Scarlet Nexus is a decent game of two parts, and both have weaknesses. The combat is swish, stylish and usually competent, but there are too many foibles that stop it from feeling like a truly great RPG. The story is vibrant YA dystopian fiction that goes JRPG-cuckoo (in a good, laugh-out-loud way) at the 15 hour mark. But the plot has more holes than a chain-link fence. Why do people on opposing sides of a civil war keep brain-texting each other to make small talk? Why does nobody bring up the very significant murder that occured earlier in the story?
    • 81 Metascore
    • Critic Score
    And let's face it, at little more than a fiver, there's simply no excuse not to give Ynglet a go. It's 90 minutes of pure, unbridled joy (more, if you attempt the bonus levels), and it's unlike anything else I've ever played. It's a bold, fun riot of colour and sound, and I only wish there was more of it. [RPS Bestest Bests]
    • 82 Metascore
    • Critic Score
    Those complaints aside, I'm deeply into what Chivalry II offers, ie. a daft bloodbath. The moment-to-moment warring inspires many brief instances of silly movie violence. Chasing a disarmed opponent to the edge of a pit and booting him down, before being booted in yourself by the sneak who's been behind you the whole time. Chucking firebombs at your enemy's feet. Or chucking firebombs at your own feet, for that matter, in a spiteful final stand. Or leaping from a wall with an overhead axe attack but missing by two very important metres and crumpling your legs, granting your target ample time to crush your skull with his own cartoonishly appropriate weapon: a blacksmith's anvil. Chivalrous? No. Art? Well, just look at those colours.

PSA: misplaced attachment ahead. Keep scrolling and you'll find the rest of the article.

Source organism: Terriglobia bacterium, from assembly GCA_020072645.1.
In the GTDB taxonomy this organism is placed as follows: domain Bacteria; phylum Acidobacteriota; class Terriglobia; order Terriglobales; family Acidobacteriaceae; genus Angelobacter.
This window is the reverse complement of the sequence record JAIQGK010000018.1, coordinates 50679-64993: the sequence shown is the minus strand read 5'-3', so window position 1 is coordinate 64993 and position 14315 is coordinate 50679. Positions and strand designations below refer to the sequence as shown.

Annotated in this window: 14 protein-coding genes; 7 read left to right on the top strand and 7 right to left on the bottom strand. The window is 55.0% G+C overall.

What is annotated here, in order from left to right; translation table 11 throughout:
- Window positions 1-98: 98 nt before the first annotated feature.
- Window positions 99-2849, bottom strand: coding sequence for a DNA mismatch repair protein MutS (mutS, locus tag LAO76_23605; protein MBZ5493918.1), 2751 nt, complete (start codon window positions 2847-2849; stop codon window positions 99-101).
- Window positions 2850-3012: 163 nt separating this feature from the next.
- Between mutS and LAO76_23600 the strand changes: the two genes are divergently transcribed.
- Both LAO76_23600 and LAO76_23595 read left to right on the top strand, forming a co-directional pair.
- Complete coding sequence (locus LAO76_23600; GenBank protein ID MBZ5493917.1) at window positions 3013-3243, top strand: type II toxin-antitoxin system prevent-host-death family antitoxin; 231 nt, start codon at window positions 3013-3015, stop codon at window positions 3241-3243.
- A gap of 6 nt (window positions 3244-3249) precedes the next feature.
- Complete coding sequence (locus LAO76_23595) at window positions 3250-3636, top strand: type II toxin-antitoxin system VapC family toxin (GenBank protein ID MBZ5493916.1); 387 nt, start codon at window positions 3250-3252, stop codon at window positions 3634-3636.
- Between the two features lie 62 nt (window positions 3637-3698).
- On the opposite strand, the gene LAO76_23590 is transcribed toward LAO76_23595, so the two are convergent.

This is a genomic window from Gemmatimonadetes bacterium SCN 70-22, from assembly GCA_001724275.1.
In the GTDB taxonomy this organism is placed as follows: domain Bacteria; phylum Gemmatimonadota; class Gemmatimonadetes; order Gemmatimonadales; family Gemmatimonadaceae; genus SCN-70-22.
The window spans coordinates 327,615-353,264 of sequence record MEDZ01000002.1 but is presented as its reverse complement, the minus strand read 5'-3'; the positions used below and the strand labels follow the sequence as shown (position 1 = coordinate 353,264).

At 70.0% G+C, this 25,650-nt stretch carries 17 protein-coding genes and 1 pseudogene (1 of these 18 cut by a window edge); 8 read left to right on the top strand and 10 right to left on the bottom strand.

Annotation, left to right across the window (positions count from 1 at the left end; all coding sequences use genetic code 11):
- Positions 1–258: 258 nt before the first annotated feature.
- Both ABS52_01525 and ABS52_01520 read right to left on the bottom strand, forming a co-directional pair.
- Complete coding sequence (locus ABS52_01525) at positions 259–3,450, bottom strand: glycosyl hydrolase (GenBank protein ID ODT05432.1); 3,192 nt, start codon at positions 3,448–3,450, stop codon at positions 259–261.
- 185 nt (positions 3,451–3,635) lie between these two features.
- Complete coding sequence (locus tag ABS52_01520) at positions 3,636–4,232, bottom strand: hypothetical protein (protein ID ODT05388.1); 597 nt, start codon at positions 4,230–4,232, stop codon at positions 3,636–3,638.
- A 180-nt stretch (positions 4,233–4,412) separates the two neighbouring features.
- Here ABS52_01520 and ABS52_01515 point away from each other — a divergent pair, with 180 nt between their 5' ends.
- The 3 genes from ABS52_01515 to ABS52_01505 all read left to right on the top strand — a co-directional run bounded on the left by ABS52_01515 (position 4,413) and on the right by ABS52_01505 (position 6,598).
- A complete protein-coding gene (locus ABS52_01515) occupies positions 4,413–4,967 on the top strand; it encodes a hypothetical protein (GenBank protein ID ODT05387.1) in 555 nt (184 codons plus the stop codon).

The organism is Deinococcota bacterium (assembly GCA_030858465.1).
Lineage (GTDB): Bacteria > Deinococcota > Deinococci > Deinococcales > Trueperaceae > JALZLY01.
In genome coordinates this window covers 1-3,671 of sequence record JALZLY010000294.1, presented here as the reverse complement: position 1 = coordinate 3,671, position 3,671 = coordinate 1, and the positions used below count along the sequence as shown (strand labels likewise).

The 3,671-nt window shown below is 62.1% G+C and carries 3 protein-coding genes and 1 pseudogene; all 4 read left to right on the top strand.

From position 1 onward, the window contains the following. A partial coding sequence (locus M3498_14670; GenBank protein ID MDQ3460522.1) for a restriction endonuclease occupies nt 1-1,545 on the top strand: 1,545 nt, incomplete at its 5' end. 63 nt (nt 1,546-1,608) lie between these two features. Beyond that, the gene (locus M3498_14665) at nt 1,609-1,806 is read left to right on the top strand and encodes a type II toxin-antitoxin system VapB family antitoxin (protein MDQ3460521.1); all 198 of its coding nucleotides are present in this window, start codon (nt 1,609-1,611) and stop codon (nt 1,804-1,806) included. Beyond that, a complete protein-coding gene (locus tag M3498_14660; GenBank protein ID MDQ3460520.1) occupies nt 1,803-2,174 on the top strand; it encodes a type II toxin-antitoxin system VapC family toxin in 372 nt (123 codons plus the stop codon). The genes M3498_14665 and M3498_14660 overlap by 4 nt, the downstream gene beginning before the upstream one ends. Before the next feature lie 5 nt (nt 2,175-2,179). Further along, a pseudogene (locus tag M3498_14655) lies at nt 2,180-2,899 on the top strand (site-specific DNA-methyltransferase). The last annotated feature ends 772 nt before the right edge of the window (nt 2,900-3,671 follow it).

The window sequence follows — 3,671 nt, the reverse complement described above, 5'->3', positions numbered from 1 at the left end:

• 73 Metascore
    • Critic Score
    Minute Of Islands' story - which includes a character saying the title of the game, as well as the narrator at one pont saying "no one is an island" - isn't necessarily subtle. Absent people are represented by scarecrows wearing homemade protective hazmat suits. Mo has visions of the machine attacking her, and she also hallucinates about standing on top of her own, giant, dead body. But for all its narrative bluntness, Minute Of Islands is an incredibly elegant game. Much more so than the most other indie games that are about death and grief and sadness and responsibility. In a strange way, Minute Of Islands is comforting as well. Just, you know. Don't actually tell it to your kids. [RPS Bestest Bests]
    • tbd Metascore
    • Critic Score